1972 MGB GT Costello V8
The MGB was Abingdon's most successful sports car ever in terms of numbers sold. The only area where it could have been improved was the engine - 1800cc and 92bhp on a good day was not really enough to rival the Triumph TRs. The MGC tried to solve the problem by putting a 3 litre straight 6 in the front but it was really a bit too heavy and compromised the design.
London based tuner Ken Costello solved the problem by using a Rover V8 from the P6 saloons - 3½ litres of reliable lightweight power. He built examples by buying new MGBs (roadsters and GTs) from his local main agent and changing the engines. Many still survive and are rightly prized by those who realise that this is what the excellent bodyshell was crying out for. Costello used the saloon based V8, not the Range Rover unit used in the factory MGB GT V8; the latter had enough torque to go ploughing with, but was not really a sports car engine!
This car arrived as a stripped rolling bodyshell as the owner was doing the mechanical and trim work himself. The bodyshell had already had much work done and our job was to get it right. Here the rear panel and tailgate can be seen, showing the misalignment of the tailgate. We rectified this and also fitted new wings, doors, sill structures etc. - a typical panel renewal schedule for an MGB GT shell.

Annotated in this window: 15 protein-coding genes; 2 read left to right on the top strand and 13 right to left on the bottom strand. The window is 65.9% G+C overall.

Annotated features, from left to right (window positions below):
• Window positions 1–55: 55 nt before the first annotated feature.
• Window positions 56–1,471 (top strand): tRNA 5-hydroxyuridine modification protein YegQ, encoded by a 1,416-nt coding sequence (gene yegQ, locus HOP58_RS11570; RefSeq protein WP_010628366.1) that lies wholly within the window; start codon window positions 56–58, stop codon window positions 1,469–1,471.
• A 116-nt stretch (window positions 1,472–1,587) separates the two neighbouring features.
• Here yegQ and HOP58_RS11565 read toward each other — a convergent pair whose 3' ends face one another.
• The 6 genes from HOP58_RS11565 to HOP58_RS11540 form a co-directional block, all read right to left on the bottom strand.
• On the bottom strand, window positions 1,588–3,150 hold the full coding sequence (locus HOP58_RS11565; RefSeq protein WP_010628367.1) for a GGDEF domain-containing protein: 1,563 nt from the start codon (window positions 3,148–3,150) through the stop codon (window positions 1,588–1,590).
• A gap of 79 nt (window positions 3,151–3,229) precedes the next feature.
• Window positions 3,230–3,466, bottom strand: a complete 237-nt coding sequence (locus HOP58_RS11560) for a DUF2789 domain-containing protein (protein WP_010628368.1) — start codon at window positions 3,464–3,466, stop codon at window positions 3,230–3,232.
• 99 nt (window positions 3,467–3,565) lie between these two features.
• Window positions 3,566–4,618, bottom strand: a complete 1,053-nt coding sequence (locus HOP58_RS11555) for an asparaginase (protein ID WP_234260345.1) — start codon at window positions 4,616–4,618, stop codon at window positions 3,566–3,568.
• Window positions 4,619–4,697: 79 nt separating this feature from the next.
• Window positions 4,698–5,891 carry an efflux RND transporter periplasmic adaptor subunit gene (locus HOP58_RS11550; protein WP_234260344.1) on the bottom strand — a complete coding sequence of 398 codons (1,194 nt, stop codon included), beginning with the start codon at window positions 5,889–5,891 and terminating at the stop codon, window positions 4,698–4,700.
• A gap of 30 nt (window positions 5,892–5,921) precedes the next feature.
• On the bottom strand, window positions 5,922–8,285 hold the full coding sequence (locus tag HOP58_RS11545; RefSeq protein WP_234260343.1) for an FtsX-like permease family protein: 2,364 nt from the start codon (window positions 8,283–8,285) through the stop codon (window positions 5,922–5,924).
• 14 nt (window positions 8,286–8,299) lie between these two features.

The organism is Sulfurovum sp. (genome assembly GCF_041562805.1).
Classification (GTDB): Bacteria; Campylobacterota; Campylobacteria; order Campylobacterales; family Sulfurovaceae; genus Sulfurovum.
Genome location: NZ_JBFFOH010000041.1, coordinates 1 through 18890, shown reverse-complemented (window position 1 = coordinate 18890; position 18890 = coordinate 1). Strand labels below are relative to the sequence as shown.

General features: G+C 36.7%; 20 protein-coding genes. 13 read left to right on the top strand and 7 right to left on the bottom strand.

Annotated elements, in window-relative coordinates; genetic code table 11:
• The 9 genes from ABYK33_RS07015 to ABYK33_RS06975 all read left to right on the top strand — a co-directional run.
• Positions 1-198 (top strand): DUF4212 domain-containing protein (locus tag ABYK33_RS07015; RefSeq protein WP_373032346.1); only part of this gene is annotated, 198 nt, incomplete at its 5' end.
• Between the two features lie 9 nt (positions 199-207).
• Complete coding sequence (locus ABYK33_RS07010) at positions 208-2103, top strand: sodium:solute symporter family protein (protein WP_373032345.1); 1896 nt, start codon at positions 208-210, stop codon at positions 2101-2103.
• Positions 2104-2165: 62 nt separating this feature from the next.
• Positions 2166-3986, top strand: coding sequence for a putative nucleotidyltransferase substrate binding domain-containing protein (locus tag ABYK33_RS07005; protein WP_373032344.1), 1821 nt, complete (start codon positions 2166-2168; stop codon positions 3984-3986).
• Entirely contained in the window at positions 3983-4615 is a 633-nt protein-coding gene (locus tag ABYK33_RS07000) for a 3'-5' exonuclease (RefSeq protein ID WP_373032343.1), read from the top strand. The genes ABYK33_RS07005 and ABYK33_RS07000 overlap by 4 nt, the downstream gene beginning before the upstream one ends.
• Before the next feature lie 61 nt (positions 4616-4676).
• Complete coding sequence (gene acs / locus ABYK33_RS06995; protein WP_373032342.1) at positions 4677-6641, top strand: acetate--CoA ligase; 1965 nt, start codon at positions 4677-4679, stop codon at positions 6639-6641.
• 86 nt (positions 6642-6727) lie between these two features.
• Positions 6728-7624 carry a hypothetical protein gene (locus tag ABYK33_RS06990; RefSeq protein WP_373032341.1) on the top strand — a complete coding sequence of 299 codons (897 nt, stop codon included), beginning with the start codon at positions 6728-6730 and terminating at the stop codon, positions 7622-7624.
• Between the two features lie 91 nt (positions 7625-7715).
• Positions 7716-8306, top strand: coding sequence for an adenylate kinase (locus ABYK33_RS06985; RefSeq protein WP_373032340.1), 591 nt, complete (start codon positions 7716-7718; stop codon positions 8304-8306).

The car had a Webasto fabric sunroof that the owner was keen to retain. Here is the sunroof turned inside out - doesn't look too bad does it? However, when we unwrapped the white lining it became apparent that there was a lot of rot to deal with. Here the front rail of the sunroof is seen in all its flaky glory. We re-made this piece of wood with all the cutouts for the locking mechanism and the guide pieces. The main wooden frame inside the car's roof panel also needed renewal.
Then the bodyshell was painted in a vivid MG Red. The whole car was painted, including underneath the wheel arches, inside the cockpit and the engine bay - everywhere except underneath, which the owner wanted left black. The tailgate and sunroof now fit well. Here the sunroof is opened. The white headlining has to be fitted along with the sunroof as the two link together, so this was the only piece of trim we were asked to do.
The engine bay now looks glorious. Close inspection might lead you to think it is damaged around the lower bulkhead area - this was done intentionally by Ken Costello to gain clearance for the V8 engine and so we left it as is. The bonnet was the one major panel that Costello changed - he made his own out of fibreglass with a big power bulge to clear the twin SU carburettors. The factory V8s by contrast modified the manifolding so that the original MGB bonnet would fit - fine, except this strangled the performance yet further.
Costello's bonnet looks like the car means business. These genuine bonnets are as rare as rocking horse droppings so we took great care to strip and repair this one prior to painting. The car then went back to its owner to have the mechanical and trim parts fitted.